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Old October 19, 2011, 08:52 AM   #1
Tikirocker
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BSA & M Co Lee Speed ... *Pics a'plenty*

Just got the old girl home yesterday and have only stripped and cleaned the barreled action at this stage. This Lee Speed looks to be very much based on the MLM MkII* judging from the various parts and configuration. The rifle has a service numbered tang with an R letter prefix indicating it was a Military Reserve club target rifle. The right side wrist is typically marked BSA & M co Lee Speed Patents. Dating this rifle, I would guess from 1895 on ...

The barrel is 1'26 dated, Lithgow stamped on top of nocks, 5 Lithgow inspection stamps reside on the right side of the barrel and the foresight is stamped with the small Lithgow A within a star. The Lithgow SAF made replacement barrels for Long Lee-Enfields into the 1920's and it is said that it was from this barrel design that the heavy barrel for the No1 MkIII SMLE was inspired. The latter is the profile of the Long Lee barrel shortened by 5 inches.

The dial sight plate ( marked 1600-2800 yards ) is marked III and also is stamped with the small Lithgow A within star. Barrel is in excellent condition for its age, a bright and shiny bore very likely a testament to life as a target rifle.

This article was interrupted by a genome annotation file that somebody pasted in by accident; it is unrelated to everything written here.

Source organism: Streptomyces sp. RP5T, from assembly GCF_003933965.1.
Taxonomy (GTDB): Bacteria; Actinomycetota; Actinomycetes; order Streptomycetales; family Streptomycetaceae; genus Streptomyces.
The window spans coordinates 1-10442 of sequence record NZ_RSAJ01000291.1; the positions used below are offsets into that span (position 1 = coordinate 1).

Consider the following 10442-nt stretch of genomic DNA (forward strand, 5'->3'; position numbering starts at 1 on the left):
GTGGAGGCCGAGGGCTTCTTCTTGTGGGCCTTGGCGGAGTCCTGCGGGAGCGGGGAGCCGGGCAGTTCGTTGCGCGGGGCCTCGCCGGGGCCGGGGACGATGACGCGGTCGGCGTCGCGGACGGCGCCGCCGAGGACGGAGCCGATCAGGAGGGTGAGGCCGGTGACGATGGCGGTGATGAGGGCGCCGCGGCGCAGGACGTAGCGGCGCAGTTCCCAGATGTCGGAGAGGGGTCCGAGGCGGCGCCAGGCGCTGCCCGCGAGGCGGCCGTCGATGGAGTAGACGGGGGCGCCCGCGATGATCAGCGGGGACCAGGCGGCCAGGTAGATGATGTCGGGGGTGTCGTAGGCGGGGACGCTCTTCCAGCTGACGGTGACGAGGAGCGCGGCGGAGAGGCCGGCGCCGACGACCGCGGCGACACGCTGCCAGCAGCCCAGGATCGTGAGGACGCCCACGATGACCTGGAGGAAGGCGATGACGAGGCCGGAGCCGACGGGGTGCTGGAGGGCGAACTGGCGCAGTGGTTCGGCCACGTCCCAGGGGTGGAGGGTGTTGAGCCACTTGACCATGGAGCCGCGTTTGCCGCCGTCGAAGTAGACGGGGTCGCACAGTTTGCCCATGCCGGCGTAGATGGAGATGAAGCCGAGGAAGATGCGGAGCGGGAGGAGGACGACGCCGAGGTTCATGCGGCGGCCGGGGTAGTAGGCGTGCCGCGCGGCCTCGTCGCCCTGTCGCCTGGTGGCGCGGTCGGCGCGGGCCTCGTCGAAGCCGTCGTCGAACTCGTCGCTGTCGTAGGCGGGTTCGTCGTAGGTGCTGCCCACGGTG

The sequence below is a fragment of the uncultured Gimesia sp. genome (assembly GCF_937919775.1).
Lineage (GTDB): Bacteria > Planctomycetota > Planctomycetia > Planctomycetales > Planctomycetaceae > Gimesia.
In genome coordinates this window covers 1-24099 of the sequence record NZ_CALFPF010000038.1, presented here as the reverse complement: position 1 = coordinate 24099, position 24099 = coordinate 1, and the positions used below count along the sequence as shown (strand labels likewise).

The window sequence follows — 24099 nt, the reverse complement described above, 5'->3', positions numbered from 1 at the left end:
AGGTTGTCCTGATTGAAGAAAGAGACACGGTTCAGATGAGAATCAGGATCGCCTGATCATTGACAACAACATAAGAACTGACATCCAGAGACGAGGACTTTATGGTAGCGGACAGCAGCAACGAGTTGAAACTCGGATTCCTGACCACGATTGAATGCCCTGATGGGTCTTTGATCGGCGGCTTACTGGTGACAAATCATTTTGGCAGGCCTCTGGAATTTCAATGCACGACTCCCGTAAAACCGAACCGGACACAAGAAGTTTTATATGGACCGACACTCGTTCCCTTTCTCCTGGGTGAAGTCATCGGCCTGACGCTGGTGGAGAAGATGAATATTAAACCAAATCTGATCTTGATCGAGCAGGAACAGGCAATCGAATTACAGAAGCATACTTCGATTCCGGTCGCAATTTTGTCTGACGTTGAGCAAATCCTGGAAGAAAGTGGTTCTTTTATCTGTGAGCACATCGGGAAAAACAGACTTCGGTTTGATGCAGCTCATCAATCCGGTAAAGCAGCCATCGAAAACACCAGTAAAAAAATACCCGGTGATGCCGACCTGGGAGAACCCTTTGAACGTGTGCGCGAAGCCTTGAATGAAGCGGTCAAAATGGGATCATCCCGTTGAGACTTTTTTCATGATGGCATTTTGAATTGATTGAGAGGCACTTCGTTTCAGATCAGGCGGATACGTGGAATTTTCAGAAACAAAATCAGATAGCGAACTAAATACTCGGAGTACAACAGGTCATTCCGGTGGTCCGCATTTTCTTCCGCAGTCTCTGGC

The butt stock carries a roundel not observed in any works by Skennerton, being a Commercial mark, this is perhaps not unusual. The roundel reads Birmingham Small Arms & Metal Co - with the letters LIMTd within the circle for Limited or Ltd. The broad arrow mark is present on the bolt safety - the fore-end has provision for the clearing rod - no longer present - but the nose cap is a Mk1* that does not have provision for the clearing rod hole. Very likely this was swapped out when the rifle was re-barreled or during its time as a reserve arm.

The volley sights have been removed in a manner consistent with military conversion and I believe this was likely done during its time as a reserve arm also. The magazine retains the chain link and is the 10 round type. The dust cover and magazine cut off are both present, though the piling swivel has been removed, provision for one still remains.

My assessment of this Commercial BSA Lee Speed is that it started out life as a MLM MkII* ( BSA Called it a Long Mk1* ) equivalent, known in the BSA Commercial Catologues as a British Government Pattern and sold as Military Pattern Match Rifles. The rifle saw life as a Military Reserve Club target rifle and underwent a conversion of the volley sights during this time, as it is also without a back sight. The space remains for what would have likely been a BSA No 9 or Mues aperture sight, since removed - I will be procuring one to put the rifle back to last known original fit and finish.